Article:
What are your thoughts on Cher's version of 'Main Man'?

"I liked what she did. I thought the tracks were a little too generic sounding for my taste, but I guess that was the genre."
I have never heard Phoebe Snow's version of 'Our Love Is Insane'? Do you know which album it's on?

"I don't exactly but it is probably findable on line."
In terms of the sessions you have contributed to, which ones are your favourites?

"I loved all the work I did with Ralph Shuckett (erstwhile Utopia keyboardist).  I worked with Ralph on a half a dozen projects (including Ellen Shipley records) and he was one of our keyboardists in the early club days. We became good friends over the years. His biggest claim to fame, I believe, was the Sophie B Hawkins record 'Damn! I Wish I Was Your Lover!'. He was such a generous and appreciative producer that everything that happened on those tracks was tinged with creative magic. I have very fond memories of them."

I understand that you were working on a solo project called Vaze? What's the latest news on that?

"I have some good ideas and will be working on getting funding and collaborators in the coming year."
You presently teach in Minnesota and have links with Paris as well. How rewarding is being a vocal tutor? Have you discovered anybody who you believe has the talent to go all the way?

"I have a few students that have what it takes to achieve that miracle called a singing career. Teaching has been amazing for me. I have learned so much and I get a great deal of joy from helping others to enjoy singing. I know there is nothing in the world more fun to do and I encourage everyone to do it!"Melanie London and Maria Vidal
Could there be another DC&R (or even a Rouge) reunion album in the future? Desmond's 'Discipline' solo album came pretty close!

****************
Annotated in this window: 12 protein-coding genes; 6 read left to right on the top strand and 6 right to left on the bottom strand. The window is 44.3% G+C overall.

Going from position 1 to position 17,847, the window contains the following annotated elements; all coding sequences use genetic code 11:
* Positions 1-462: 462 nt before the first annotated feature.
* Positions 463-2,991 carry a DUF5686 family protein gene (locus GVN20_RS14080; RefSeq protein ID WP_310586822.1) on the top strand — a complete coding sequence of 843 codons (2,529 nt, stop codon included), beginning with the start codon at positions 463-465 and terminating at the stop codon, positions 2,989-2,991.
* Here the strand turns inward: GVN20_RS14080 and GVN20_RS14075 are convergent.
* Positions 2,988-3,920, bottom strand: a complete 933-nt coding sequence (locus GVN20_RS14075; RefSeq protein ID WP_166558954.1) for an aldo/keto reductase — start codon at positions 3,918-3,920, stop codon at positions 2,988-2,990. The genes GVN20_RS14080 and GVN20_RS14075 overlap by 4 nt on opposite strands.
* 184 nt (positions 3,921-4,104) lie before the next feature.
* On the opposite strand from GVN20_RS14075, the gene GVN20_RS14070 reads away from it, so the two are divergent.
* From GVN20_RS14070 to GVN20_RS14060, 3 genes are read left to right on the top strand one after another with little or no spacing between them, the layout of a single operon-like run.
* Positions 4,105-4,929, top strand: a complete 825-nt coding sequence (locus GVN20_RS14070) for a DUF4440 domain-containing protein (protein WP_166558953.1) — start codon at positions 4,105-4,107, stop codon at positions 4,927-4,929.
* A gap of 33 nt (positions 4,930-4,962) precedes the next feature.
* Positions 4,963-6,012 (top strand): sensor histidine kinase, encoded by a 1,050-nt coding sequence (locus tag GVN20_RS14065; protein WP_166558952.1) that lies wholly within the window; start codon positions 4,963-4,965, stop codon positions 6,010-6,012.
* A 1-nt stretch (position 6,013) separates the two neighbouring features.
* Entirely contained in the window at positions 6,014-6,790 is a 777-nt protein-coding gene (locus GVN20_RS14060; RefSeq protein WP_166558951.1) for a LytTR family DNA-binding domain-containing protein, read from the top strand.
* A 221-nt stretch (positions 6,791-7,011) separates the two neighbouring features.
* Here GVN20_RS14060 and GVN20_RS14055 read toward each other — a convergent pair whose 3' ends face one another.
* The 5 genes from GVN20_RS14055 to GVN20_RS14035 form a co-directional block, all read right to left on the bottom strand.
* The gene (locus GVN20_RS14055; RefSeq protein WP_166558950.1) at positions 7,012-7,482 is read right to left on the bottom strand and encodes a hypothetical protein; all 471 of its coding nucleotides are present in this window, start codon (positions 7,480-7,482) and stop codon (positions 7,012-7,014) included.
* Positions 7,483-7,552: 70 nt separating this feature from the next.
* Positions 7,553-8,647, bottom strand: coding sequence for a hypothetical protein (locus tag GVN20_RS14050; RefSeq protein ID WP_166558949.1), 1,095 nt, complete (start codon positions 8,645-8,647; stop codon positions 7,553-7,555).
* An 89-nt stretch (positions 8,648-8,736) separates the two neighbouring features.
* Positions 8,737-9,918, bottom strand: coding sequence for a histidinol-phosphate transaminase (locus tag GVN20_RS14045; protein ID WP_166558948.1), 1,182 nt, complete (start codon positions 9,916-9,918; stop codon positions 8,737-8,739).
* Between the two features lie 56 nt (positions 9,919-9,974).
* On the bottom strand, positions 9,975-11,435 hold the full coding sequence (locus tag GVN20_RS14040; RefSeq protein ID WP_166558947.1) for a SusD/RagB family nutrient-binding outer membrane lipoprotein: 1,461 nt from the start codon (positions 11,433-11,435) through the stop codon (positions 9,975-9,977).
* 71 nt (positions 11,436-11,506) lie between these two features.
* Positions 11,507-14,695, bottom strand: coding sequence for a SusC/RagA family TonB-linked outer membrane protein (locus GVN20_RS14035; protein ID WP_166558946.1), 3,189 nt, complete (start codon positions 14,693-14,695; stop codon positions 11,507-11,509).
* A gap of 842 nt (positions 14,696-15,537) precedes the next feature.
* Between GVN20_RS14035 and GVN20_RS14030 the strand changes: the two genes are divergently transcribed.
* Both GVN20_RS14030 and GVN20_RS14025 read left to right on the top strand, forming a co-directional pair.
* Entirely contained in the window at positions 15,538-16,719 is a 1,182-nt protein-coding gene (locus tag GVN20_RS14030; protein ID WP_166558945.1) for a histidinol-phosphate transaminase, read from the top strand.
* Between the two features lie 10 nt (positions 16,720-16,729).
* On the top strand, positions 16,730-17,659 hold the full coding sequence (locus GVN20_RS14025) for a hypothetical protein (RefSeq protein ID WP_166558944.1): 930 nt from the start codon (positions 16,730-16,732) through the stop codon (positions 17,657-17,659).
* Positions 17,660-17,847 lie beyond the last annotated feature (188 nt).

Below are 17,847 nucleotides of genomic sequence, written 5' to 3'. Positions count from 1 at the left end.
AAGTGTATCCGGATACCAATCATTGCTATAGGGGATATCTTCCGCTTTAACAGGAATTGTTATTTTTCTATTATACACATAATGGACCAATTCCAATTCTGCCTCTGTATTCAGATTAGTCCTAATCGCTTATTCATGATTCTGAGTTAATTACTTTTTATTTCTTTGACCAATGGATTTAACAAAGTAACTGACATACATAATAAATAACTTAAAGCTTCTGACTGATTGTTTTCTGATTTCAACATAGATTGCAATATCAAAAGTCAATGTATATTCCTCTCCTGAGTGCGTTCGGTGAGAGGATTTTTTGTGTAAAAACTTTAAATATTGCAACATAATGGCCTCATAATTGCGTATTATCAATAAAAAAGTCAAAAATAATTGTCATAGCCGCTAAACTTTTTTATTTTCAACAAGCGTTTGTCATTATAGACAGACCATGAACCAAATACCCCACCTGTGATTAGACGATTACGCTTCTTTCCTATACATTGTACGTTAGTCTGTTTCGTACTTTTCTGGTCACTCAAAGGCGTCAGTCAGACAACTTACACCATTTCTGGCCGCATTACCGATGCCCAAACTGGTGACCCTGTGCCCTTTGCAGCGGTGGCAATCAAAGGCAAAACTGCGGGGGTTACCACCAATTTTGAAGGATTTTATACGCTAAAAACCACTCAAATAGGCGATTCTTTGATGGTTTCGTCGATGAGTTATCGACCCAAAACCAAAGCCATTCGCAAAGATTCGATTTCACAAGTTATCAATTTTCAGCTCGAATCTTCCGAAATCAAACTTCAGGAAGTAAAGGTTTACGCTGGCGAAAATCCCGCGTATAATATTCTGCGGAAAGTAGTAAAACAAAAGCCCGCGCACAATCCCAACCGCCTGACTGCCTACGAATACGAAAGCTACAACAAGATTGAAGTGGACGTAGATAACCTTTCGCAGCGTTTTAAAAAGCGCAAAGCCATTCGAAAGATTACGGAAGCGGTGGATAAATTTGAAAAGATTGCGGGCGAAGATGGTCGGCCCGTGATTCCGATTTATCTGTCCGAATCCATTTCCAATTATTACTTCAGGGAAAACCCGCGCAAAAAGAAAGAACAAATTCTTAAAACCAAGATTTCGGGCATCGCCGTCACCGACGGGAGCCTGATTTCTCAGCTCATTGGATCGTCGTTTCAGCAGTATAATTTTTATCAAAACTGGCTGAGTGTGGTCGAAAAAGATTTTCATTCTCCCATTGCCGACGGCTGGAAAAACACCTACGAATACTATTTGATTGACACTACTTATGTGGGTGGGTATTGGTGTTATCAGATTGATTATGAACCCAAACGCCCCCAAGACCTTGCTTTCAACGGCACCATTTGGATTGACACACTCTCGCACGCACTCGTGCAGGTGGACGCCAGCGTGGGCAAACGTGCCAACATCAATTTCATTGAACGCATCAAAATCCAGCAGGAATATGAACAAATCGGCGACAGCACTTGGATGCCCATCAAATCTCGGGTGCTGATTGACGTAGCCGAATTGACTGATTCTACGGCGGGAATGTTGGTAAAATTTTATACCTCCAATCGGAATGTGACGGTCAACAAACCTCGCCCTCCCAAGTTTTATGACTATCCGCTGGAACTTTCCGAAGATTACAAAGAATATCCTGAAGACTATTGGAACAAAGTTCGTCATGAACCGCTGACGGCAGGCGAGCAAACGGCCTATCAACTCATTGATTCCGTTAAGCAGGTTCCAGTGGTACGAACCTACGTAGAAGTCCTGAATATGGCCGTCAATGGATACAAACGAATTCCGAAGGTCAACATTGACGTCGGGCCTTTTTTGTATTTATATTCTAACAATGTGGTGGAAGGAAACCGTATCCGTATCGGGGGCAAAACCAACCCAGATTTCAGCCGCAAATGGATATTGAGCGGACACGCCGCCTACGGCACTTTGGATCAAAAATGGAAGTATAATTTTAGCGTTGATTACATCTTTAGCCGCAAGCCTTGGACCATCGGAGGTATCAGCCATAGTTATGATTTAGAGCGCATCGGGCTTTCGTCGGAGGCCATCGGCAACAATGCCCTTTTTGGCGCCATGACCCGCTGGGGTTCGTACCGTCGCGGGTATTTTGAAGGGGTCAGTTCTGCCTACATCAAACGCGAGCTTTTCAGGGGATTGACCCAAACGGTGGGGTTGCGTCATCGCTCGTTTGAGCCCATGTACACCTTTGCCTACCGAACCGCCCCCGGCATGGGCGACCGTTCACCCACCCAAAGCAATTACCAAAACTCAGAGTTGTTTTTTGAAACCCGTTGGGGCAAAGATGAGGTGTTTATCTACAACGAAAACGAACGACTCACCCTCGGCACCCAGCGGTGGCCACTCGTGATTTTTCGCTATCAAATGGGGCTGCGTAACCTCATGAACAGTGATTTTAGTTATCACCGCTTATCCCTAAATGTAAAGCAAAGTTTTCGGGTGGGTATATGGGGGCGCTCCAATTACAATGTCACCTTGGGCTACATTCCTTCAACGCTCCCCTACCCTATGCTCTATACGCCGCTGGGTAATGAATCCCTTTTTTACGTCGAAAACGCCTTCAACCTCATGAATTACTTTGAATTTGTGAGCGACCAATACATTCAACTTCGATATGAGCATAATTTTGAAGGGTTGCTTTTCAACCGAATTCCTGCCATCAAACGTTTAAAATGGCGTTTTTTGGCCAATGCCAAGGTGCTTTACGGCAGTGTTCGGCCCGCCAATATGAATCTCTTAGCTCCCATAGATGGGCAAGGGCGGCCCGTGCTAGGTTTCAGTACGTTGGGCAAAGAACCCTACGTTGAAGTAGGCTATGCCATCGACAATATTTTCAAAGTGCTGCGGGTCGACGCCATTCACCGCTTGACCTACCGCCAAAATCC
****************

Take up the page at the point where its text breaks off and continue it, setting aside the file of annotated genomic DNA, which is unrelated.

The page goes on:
"We have talked about it, but we are pretty set in our ways now and not awfully amenable to bending to each others' very unique approaches, but who knows? never say never."
Do you think Desmond will ever record another album?

"Maybe. But I think after working as he has in the biz, he knows what it takes to be an artist, and I'm not sure he wants to do that, so perhaps he would do it for his own reasons."
Were you surprised to learn the first DC&R album was released in Canada? I'm amazed that neither album has been widely reissued and would love 'Runners..' to be granted a CD release.

"Not really surprised but pleased. I wish they could have put some more hormones back in it though, somehow. The re-mastering did not accommodate that idea at all it seems."

Any final thoughts on the whole DC&R experience?

"It was fertile ground for who we each have become since and we will all be forever in love with the music we made, the incredible opportunities we had, the memories and the wisdom we earned which are forever ours to share and keep and most of all, each other."

Pictures courtesy of Diana Grasselli's personal collection. The earliest photos were originally all promo shots for DC&R's club performances that were used for ads and posters. The band's long-time photographer, Ciro Barbaro, used them for CD covers for compilations of early club recordings that he made at the time that were given to the quartet recently as gifts. More of these photos will be posted asap. Sadly, many of Diana's DC&R photos were lost in a fire a few years ago.